Co-Founder, Co-Chair, and Strategic Advisor
Senator Nunn testifies before the Senate Foreign Relations Committee
Former U.S. Senator Sam Nunn
Co-Chairman of the Nuclear Threat Initiative
Senate Foreign Relations Committee
Chairman Biden and members of the Committee, it is a privilege and honor for me today to come back to the United States Senate where I spent so much of my life. I thank you for dedicating the first of these hearings to the threats of bioterrorism and the spread of infectious diseases. Biological terrorism is one of our greatest national security threats, and one that cannot be addressed by Department of Defense standard operating procedures. The specter of a biological weapons attack – and the parallel peacetime threat of a naturally occurring infectious disease outbreak – are unique, and they deserve the time and focus you are devoting to them today.
Mr. Chairman and members of the Committee, as you may know, this past June at Andrews Air Force Base, I was a participant in the exercise Dark Winter – which simulated a biological weapons attack on the United States. It’s a lucky thing for the United States that this was just a test and not a real emergency. But, Mr. Chairman and members of the Committee, our lack of preparation is a real emergency.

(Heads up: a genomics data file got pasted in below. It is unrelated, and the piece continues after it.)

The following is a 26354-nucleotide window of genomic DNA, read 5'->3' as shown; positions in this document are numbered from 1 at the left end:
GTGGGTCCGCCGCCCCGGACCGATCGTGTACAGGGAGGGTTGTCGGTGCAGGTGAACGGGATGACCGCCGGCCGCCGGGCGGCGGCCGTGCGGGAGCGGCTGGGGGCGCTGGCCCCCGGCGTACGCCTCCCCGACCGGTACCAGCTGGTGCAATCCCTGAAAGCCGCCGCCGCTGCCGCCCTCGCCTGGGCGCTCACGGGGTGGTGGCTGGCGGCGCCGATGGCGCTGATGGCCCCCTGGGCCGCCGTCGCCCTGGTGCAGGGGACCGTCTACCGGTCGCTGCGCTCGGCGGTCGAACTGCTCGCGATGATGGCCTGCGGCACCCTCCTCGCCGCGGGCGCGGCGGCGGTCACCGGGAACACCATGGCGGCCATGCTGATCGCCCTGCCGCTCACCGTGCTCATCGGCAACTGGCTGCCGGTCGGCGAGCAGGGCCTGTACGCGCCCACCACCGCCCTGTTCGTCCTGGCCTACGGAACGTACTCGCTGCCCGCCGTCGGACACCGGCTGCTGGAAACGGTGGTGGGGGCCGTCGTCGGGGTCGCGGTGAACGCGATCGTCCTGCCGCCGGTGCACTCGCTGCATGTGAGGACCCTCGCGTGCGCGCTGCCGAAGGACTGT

Dark Winter Overview
Dark Winter simulated a series of National Security Council (NSC) meetings dealing with a terrorist attack involving the covert release of smallpox in three American cities. The exercise was conducted by the Center for Strategic and International Studies, the Johns Hopkins Center for Civilian Biodefense Studies, and the ANSER Institute for Homeland Defense, under the leadership of John Hamre, Tara O’Toole and Randy Larsen, respectively. Many of the participants in Dark Winter had served previous Presidents in cabinet or sub-cabinet positions. Most knew how the NSC worked, and they were all individuals with considerable expertise and perspective in the security, law enforcement and health fields.
I will not take the Committee’s time with a complete replay of the events, but will share with you the highlights.
In the opening minutes of Dark Winter, we learned from the Secretary of Health and Human Services that cases of smallpox had just been diagnosed by the Centers for Disease Control. Given the infectious nature of the disease, we were facing the start of a smallpox epidemic – an event with devastating, if not catastrophic, potential.
Like all of you, I received a smallpox vaccination when I was a child, but I had forgotten the horror of the disease. In the 20th century, more than 300 million people died from smallpox – more than those killed in all wars of the century combined. Thanks to a massive and highly collaborative international campaign, smallpox as a naturally occurring disease was eradicated. But once eradicated, the consequences of a smallpox outbreak have became more dangerous with each passing year as new generations of unvaccinated citizens are born and the potency of the previous vaccinations diminishes with time. Unfortunately, we know that smallpox was made into a weapon by the Soviet Union; we do not know if any other nations or groups have successfully pursued a similar goal and this should be a matter of keen intelligence focus.